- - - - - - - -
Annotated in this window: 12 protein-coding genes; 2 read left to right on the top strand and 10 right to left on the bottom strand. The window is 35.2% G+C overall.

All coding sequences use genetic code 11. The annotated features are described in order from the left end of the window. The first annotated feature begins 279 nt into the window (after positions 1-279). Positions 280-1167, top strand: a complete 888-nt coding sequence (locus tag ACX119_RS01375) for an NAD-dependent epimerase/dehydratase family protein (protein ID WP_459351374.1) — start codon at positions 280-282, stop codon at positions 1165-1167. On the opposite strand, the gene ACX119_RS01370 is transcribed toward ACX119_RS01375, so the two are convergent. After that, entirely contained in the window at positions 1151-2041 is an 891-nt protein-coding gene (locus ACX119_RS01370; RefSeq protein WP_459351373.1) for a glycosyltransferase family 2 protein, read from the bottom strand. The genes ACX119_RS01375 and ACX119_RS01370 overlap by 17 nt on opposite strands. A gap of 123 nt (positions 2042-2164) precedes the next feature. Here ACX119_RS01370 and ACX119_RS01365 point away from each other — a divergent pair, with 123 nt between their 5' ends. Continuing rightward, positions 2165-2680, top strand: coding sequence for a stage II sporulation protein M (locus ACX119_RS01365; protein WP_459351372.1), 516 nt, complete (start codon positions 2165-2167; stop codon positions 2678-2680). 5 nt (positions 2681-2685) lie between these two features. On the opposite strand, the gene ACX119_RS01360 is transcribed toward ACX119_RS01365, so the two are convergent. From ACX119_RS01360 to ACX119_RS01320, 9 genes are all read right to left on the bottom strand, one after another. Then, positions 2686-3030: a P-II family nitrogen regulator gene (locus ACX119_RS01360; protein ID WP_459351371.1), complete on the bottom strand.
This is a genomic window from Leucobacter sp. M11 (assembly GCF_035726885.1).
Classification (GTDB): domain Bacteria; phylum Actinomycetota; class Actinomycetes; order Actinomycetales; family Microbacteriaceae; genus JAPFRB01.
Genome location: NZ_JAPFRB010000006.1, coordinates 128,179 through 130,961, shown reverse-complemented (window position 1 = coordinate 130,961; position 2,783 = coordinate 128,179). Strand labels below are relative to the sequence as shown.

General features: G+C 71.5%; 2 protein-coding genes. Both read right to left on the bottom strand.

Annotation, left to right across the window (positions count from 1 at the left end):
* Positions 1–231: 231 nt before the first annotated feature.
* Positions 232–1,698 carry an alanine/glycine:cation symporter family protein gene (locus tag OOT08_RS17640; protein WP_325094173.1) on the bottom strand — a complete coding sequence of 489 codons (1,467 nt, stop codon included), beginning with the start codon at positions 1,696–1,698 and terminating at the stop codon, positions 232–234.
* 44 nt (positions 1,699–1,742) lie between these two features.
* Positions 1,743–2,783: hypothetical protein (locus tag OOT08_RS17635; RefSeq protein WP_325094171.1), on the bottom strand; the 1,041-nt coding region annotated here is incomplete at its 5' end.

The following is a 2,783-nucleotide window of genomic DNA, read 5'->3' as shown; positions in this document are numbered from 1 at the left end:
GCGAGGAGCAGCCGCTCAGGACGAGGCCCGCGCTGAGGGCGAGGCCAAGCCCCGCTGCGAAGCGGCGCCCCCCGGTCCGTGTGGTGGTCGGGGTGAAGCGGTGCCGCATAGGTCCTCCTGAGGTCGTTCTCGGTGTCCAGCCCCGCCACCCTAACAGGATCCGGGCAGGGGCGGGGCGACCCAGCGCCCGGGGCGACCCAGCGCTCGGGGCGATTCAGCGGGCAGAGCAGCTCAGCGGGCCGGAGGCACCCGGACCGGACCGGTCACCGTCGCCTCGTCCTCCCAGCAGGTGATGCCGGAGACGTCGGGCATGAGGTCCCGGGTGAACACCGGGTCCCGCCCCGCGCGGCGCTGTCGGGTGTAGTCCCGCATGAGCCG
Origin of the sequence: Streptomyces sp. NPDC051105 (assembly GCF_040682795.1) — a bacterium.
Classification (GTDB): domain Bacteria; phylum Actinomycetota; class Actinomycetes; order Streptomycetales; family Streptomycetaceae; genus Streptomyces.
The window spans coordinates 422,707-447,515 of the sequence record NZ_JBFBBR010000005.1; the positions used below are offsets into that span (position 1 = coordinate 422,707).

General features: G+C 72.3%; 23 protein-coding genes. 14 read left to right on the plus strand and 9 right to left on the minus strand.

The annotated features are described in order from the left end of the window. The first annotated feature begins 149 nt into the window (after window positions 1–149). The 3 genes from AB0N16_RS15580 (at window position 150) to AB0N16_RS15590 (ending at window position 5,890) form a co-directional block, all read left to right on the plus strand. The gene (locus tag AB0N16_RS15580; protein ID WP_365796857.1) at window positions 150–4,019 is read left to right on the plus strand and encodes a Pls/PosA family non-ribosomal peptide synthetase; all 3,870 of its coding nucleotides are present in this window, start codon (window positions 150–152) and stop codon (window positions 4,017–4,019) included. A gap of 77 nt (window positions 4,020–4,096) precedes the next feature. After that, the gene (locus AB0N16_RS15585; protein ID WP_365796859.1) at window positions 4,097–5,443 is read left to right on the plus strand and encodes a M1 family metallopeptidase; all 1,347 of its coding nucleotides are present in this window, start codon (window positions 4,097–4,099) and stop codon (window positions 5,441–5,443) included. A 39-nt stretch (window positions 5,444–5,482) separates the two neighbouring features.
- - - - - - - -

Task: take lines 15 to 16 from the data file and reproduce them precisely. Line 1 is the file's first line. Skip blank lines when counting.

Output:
Classification (GTDB): domain Bacteria; phylum Actinomycetota; class Actinomycetes; order Streptomycetales; family Streptomycetaceae; genus Streptomyces.
The window spans coordinates 422,707-447,515 of the sequence record NZ_JBFBBR010000005.1; the positions used below are offsets into that span (position 1 = coordinate 422,707).